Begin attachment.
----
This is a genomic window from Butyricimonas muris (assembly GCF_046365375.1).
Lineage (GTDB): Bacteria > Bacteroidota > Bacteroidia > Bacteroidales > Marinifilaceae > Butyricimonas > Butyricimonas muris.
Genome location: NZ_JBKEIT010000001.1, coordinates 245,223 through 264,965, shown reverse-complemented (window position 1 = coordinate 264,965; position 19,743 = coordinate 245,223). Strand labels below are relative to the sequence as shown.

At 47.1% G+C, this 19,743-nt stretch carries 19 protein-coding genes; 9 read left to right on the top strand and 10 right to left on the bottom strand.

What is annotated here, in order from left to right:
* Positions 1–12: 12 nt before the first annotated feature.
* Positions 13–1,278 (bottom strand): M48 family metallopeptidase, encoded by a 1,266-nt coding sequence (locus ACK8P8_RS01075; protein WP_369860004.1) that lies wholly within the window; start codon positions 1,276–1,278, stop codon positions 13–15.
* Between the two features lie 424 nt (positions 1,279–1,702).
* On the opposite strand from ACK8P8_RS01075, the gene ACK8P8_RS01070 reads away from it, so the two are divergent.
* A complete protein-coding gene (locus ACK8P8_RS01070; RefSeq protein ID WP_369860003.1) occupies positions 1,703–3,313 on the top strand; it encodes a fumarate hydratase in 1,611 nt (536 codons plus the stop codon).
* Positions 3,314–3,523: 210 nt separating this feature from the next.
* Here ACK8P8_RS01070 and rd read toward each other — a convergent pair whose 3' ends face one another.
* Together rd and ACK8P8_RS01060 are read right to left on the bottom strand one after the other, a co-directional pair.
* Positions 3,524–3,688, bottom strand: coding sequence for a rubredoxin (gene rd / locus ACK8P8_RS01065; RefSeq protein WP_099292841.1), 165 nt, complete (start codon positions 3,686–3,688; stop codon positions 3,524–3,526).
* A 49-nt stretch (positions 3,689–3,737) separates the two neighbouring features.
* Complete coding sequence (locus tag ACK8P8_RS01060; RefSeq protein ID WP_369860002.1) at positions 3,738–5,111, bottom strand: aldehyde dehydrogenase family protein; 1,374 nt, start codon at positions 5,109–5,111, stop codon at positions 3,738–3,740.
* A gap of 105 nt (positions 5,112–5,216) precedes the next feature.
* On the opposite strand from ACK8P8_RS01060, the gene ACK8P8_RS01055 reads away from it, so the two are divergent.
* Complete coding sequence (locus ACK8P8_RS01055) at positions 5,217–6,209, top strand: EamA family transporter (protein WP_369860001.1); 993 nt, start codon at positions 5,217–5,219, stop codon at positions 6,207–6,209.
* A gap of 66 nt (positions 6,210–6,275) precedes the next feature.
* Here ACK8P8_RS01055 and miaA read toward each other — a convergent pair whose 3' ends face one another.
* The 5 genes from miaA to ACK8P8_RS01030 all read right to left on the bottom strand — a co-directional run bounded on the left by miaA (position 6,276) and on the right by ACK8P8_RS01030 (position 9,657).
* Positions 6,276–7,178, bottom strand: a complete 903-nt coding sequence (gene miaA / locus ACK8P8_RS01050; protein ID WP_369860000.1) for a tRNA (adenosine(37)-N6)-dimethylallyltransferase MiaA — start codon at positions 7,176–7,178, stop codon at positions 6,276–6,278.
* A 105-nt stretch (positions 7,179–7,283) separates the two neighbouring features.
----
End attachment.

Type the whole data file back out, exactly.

This is a genomic window from Butyricimonas muris (assembly GCF_046365375.1).
Lineage (GTDB): Bacteria > Bacteroidota > Bacteroidia > Bacteroidales > Marinifilaceae > Butyricimonas > Butyricimonas muris.
Genome location: NZ_JBKEIT010000001.1, coordinates 245,223 through 264,965, shown reverse-complemented (window position 1 = coordinate 264,965; position 19,743 = coordinate 245,223). Strand labels below are relative to the sequence as shown.

At 47.1% G+C, this 19,743-nt stretch carries 19 protein-coding genes; 9 read left to right on the top strand and 10 right to left on the bottom strand.

What is annotated here, in order from left to right:
* Positions 1–12: 12 nt before the first annotated feature.
* Positions 13–1,278 (bottom strand): M48 family metallopeptidase, encoded by a 1,266-nt coding sequence (locus ACK8P8_RS01075; protein WP_369860004.1) that lies wholly within the window; start codon positions 1,276–1,278, stop codon positions 13–15.
* Between the two features lie 424 nt (positions 1,279–1,702).
* On the opposite strand from ACK8P8_RS01075, the gene ACK8P8_RS01070 reads away from it, so the two are divergent.
* A complete protein-coding gene (locus ACK8P8_RS01070; RefSeq protein ID WP_369860003.1) occupies positions 1,703–3,313 on the top strand; it encodes a fumarate hydratase in 1,611 nt (536 codons plus the stop codon).
* Positions 3,314–3,523: 210 nt separating this feature from the next.
* Here ACK8P8_RS01070 and rd read toward each other — a convergent pair whose 3' ends face one another.
* Together rd and ACK8P8_RS01060 are read right to left on the bottom strand one after the other, a co-directional pair.
* Positions 3,524–3,688, bottom strand: coding sequence for a rubredoxin (gene rd / locus ACK8P8_RS01065; RefSeq protein WP_099292841.1), 165 nt, complete (start codon positions 3,686–3,688; stop codon positions 3,524–3,526).
* A 49-nt stretch (positions 3,689–3,737) separates the two neighbouring features.
* Complete coding sequence (locus tag ACK8P8_RS01060; RefSeq protein ID WP_369860002.1) at positions 3,738–5,111, bottom strand: aldehyde dehydrogenase family protein; 1,374 nt, start codon at positions 5,109–5,111, stop codon at positions 3,738–3,740.
* A gap of 105 nt (positions 5,112–5,216) precedes the next feature.
* On the opposite strand from ACK8P8_RS01060, the gene ACK8P8_RS01055 reads away from it, so the two are divergent.
* Complete coding sequence (locus ACK8P8_RS01055) at positions 5,217–6,209, top strand: EamA family transporter (protein WP_369860001.1); 993 nt, start codon at positions 5,217–5,219, stop codon at positions 6,207–6,209.
* A gap of 66 nt (positions 6,210–6,275) precedes the next feature.
* Here ACK8P8_RS01055 and miaA read toward each other — a convergent pair whose 3' ends face one another.
* The 5 genes from miaA to ACK8P8_RS01030 all read right to left on the bottom strand — a co-directional run bounded on the left by miaA (position 6,276) and on the right by ACK8P8_RS01030 (position 9,657).
* Positions 6,276–7,178, bottom strand: a complete 903-nt coding sequence (gene miaA / locus ACK8P8_RS01050; protein ID WP_369860000.1) for a tRNA (adenosine(37)-N6)-dimethylallyltransferase MiaA — start codon at positions 7,176–7,178, stop codon at positions 6,276–6,278.
* A 105-nt stretch (positions 7,179–7,283) separates the two neighbouring features.